Healing the Healer

The beeswax candle that stands beside the old bathtub is carved all the way around with leaves and flowers, its gentle, soulstirring fragrance wafting through the open window to the sky and birds beyond. Around it, she has arranged small but potent emblems of her connection to the Divine Feminine, the Source of her magic and mysticism. Every room in the house features some corner of this presence, from the  vibrant yellow and amber of the bedroom’s central shrine to the downstairs hallway table that seemed to decide it was an altar to the seasons, all on its own; to the small sacred items tucked into the large bookcase filled with cookbooks in the kitchen.. The bathroom, a sanctuary of  rare quietude and sweet relaxation, has the candle, and a little pot of amber salve made by a Sister; a tiny fluorite pyramid; many carefully selected crystals, an incense burner with the finest rose stick available;  a pouch of pine and juniper for incense. A few inches away sits a glass bottle with a well loved oil blend; pomegranate, rosehip, macadamia nut and a little blue chamomile for its extra healing power. A crystal dish holds sugars mixed with tamanu and apricot oils, to slough away the tired world and dry tired skin along with it.. In individual bottles, lavender, rose, neroli, clary sage and bergamot line the edge of the tub. An antique bowl holds fine French clay mixed with arrowroot, ground calendula and lavender, and rose.  A faint but stimulating scent of patchouli and vanilla from bars of exquisitely made soap fill one corner of the room. Dried hyssop in a bundle with rosemary,tied with white silk thread and consecrated to Matrona,  hang from above the small corner of indulgence. Rose and white birch hand creme graces the windowledge along with a broken, but cherished antique brass mirror.

Another antique, beloved amethyst glass,  holds a few sprigs of rosemary, juniper and one perfect  jonquil from the first blossomings of spring.

Tired and yet filled with the satisfaction of purpose and meaningful work,  the Healer climbs the stairs , leaving behind clients and courses and questions and  needy little fur-beings – to  curl into herself, into warmth and beauty and the soft glow of candles reflecting an owl’s call not far away.

Attention to both self and detail  build the Beauty element of the  herbalist’s way, bring its sweet essence alive and into the lived, day by day moments of  her world. Downstairs,  two long sideboards serve as cupboards for home made tinctures of all description –  yarrow, elder, Solomon’s Seal, elecampane and burdock, echinacea and ground ivy and plantain and goldenrod, vervain and St. John’s Wort and aspen, hawthorn and rose, rose, rose…elixirs of pine needle and rose petal and cardamom and elderberry –  dried leaves roots and flowers, lined up with care and love and an eye for the aesthetic. Bottles of infusing oil promise sweet massages, eased soreness, future salves, balms and perfumes.  Brand new dropper bottles, scales, beeswax and mango butter, vinegars and lozenges – downstairs is the healing she gives mostly to others…the partner with aching feet and skin rashes, the wheezing asthmatic cat, the sensitive dog who runs a little too hot for his best state of being, the old one with a fragile heartbeat, the blind horse who follows her and stops/starts at her least whisper of guidance. Downstairs are the stacks of texts and papers and binders and class notes and case studies and fresh plants, seedlings, twigs and branches and first aid kits and FOOD. It is work – a lot of work! but work lovingly and heart-fully undertaken with all her heart. Still, it can deplete and diminish if she is not mindful and willing to give back to her self.  The bathroom, the southfacing private bedroom with it’s long days of sun and  magnificent view of the heavens each night, the consecrated temple with the scent of sandalwood, cedar and rose seemingly  woven into every blessed and purposeful item – these are the places of nourishment and love she cultivates for herself alone.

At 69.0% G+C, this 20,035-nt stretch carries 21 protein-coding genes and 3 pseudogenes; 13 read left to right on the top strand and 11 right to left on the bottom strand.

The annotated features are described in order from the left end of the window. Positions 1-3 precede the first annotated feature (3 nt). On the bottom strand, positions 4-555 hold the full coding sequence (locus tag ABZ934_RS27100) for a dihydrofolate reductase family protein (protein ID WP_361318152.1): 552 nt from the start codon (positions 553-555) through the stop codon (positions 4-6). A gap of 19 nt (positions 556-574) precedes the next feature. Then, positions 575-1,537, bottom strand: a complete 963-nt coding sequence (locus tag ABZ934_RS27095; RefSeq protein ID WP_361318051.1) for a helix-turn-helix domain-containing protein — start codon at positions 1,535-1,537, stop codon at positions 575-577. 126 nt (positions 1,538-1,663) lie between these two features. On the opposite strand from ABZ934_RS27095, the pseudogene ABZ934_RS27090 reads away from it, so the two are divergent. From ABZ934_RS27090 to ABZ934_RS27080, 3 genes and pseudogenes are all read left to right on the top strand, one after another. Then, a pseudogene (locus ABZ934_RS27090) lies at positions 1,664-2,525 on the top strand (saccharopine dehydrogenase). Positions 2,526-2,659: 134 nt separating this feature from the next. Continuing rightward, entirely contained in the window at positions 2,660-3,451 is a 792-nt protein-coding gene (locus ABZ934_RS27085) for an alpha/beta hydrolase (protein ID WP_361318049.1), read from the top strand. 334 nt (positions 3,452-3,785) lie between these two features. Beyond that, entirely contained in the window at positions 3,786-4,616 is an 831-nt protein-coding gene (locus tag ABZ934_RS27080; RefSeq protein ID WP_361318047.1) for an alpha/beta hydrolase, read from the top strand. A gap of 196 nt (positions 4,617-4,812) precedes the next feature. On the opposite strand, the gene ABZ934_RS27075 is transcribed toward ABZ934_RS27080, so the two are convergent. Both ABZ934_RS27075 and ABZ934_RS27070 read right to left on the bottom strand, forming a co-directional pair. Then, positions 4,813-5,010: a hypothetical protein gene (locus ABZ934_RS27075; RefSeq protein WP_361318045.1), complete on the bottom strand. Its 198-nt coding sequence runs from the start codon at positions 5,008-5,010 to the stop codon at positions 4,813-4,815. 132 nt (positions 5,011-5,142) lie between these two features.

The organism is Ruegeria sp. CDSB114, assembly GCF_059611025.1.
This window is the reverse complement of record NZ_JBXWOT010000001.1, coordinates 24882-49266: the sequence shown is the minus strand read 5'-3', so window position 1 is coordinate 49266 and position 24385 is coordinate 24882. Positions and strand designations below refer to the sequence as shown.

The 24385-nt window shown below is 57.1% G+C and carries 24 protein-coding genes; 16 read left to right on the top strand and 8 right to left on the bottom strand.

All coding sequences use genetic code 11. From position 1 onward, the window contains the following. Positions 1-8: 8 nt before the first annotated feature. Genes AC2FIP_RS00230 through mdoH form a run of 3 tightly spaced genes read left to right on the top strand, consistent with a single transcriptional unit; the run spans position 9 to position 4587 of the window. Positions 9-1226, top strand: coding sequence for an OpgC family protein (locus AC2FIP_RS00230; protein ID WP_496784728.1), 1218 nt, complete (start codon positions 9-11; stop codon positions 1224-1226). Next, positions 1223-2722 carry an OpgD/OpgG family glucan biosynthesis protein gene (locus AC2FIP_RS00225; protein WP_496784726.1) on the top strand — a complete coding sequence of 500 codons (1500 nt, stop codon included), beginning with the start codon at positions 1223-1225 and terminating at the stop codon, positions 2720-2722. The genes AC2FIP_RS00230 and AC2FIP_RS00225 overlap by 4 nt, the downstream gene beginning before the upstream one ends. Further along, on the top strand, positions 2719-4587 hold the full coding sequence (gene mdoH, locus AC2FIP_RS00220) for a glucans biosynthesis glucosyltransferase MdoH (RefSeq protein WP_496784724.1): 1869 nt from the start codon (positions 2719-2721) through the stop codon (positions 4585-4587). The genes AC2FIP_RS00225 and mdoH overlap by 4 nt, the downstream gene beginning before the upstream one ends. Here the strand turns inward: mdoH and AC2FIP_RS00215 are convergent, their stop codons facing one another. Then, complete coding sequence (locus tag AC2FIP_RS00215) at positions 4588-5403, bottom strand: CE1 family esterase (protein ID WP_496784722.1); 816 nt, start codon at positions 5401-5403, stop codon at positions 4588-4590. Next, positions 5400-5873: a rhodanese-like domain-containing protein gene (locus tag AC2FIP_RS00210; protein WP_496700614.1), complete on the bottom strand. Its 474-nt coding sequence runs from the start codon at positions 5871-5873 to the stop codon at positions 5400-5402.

But is it every really for us alone? The time and care I give to the small bits of beauty around me – to plumping of pillows and polishing kettles – is time that heals my Soul, restores my peace of mind and strengthens me – so I can continue my work, passing on healing love and care to others. The cup I carry my steaming herbal tea up to bed in is special and used only for that purpose.  If beauty is harmony, then the inner state I achieve with each quiet corner of space and time brings harmony to my very core and balances my world. As much as the herbs I infuse and partake of daily, the half hour of stretching or the insistence on regular sleep, Beauty in my environment nourishes my being on every level. Words, song, food, space and quietude, gentle fragrance – plus a few small sprigs of jonquil in bloom – balm for the soul  and spirit.

5 thoughts on “Healing the Healer

  1. Beautiful! I love your writing, and the gentle quiet wave of tender love that built in me as I read this… tenderness for my hunger, and compassion for my own needs and desires.

  2. That’s exactly what I hope to encourage – healing yourself – maintaining yourself – through daily care and nourishment. Find and create you own Beauty Way. Mine is woodland -elvish and Avalonian and eclectically mixed from years of various phases – settling now into something that doesn’t need to be classified or named, it simply is. The quietude in these Hills is magnificent, but I keep myself so busy at times I fail to notice it. That’s when I really need the long bath, the elderberry wine under the silver maple, the stack of herbals brought to bed, the nap with Danny and – how many? cats. I hope you remember to nourish and celebrate and heal – without needing to exhaust yourself as I too often do.

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